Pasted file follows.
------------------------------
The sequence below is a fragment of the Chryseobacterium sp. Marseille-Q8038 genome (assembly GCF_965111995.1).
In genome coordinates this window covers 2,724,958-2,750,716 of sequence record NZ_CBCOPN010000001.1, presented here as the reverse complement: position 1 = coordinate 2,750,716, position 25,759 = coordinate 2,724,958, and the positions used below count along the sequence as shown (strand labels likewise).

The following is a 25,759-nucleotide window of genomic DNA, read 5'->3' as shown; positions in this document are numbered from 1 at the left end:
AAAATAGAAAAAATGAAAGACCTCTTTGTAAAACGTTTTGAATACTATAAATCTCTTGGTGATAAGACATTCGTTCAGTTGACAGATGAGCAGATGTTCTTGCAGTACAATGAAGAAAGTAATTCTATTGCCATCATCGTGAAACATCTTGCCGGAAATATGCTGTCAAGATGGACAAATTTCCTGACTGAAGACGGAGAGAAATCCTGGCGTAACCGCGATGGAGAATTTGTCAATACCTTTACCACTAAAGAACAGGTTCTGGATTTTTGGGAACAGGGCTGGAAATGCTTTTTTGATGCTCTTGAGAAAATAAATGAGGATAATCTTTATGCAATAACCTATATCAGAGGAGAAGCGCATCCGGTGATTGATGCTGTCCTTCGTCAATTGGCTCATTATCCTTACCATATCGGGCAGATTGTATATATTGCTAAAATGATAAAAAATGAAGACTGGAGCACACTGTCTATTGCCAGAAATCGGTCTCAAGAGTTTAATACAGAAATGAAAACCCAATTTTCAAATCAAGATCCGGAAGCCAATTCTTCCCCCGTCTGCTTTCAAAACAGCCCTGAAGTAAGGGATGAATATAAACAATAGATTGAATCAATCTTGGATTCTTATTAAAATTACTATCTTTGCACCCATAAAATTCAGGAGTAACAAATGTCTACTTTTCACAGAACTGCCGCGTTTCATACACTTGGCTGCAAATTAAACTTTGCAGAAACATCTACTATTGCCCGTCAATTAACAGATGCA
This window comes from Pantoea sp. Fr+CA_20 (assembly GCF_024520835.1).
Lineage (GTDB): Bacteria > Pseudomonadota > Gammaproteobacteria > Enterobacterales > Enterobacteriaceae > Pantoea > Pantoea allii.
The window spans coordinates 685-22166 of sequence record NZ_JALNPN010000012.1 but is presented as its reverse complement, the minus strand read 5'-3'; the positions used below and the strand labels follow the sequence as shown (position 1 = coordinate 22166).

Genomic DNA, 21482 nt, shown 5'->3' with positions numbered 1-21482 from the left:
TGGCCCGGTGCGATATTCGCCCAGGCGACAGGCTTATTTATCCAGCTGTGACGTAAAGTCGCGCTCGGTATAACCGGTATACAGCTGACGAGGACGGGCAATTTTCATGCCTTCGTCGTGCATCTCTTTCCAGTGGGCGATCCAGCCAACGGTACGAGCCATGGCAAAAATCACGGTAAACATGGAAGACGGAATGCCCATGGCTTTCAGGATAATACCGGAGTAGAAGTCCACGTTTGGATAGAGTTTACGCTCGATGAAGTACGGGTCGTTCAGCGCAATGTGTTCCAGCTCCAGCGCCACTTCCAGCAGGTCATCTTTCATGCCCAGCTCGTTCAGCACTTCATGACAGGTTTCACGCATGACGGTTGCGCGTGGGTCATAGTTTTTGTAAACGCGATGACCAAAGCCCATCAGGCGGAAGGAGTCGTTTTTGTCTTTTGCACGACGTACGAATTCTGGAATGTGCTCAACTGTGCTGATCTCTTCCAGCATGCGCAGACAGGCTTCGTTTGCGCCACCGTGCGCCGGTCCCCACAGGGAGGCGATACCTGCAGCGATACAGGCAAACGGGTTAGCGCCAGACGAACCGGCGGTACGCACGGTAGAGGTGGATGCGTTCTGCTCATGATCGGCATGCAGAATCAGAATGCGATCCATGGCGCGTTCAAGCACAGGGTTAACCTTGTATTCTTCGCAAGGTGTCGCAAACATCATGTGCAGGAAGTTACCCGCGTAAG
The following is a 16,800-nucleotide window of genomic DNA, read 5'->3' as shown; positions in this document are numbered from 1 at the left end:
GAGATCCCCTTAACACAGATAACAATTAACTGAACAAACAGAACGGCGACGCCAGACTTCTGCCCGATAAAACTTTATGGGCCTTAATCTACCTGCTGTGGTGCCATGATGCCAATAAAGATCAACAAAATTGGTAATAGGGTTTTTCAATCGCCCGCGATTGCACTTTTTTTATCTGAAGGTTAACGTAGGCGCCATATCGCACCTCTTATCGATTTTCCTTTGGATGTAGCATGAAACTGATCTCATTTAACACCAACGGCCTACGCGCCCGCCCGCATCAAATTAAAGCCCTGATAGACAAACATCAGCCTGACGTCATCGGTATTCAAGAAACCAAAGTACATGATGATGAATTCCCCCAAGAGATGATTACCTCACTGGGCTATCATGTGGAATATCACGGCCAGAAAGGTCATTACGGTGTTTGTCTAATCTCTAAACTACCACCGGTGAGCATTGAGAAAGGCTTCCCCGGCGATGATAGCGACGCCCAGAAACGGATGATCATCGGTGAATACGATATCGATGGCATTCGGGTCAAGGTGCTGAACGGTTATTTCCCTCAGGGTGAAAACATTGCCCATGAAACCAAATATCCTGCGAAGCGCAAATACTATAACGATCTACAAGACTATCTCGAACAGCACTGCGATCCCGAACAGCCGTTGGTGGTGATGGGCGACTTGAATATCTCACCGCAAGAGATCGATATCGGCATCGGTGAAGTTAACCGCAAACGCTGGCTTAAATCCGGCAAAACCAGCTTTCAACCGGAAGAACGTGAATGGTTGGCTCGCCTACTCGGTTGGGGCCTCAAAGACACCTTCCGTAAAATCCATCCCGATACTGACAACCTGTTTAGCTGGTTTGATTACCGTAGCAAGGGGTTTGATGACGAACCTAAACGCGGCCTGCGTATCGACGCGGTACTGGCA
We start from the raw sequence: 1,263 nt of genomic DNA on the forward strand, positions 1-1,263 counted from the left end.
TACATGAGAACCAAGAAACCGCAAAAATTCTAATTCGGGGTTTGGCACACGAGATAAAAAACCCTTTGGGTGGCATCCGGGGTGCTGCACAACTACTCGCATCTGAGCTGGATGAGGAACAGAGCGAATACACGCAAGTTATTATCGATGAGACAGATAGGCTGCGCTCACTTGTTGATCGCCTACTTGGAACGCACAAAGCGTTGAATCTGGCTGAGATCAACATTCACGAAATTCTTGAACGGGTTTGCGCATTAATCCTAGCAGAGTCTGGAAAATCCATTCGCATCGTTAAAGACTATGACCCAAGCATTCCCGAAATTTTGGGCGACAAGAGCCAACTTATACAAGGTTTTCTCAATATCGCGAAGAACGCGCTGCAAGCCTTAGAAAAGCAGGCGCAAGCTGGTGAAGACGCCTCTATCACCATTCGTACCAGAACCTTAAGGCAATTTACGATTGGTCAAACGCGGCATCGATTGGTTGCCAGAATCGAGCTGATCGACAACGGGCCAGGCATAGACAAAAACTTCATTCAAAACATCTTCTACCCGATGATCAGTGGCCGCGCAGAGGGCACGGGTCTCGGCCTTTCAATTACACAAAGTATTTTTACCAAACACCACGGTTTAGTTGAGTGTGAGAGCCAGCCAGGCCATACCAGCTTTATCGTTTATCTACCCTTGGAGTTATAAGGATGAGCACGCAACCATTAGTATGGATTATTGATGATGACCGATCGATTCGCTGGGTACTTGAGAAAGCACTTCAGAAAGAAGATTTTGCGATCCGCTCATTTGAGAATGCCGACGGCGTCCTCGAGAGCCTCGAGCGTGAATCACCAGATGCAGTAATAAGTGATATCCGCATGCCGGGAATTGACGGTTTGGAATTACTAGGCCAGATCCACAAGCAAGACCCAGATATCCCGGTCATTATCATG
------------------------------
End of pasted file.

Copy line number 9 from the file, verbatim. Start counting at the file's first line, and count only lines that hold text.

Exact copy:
TGGCCCGGTGCGATATTCGCCCAGGCGACAGGCTTATTTATCCAGCTGTGACGTAAAGTCGCGCTCGGTATAACCGGTATACAGCTGACGAGGACGGGCAATTTTCATGCCTTCGTCGTGCATCTCTTTCCAGTGGGCGATCCAGCCAACGGTACGAGCCATGGCAAAAATCACGGTAAACATGGAAGACGGAATGCCCATGGCTTTCAGGATAATACCGGAGTAGAAGTCCACGTTTGGATAGAGTTTACGCTCGATGAAGTACGGGTCGTTCAGCGCAATGTGTTCCAGCTCCAGCGCCACTTCCAGCAGGTCATCTTTCATGCCCAGCTCGTTCAGCACTTCATGACAGGTTTCACGCATGACGGTTGCGCGTGGGTCATAGTTTTTGTAAACGCGATGACCAAAGCCCATCAGGCGGAAGGAGTCGTTTTTGTCTTTTGCACGACGTACGAATTCTGGAATGTGCTCAACTGTGCTGATCTCTTCCAGCATGCGCAGACAGGCTTCGTTTGCGCCACCGTGCGCCGGTCCCCACAGGGAGGCGATACCTGCAGCGATACAGGCAAACGGGTTAGCGCCAGACGAACCGGCGGTACGCACGGTAGAGGTGGATGCGTTCTGCTCATGATCGGCATGCAGAATCAGAATGCGATCCATGGCGCGTTCAAGCACAGGGTTAACCTTGTATTCTTCGCAAGGTGTCGCAAACATCATGTGCAGGAAGTTACCCGCGTAAG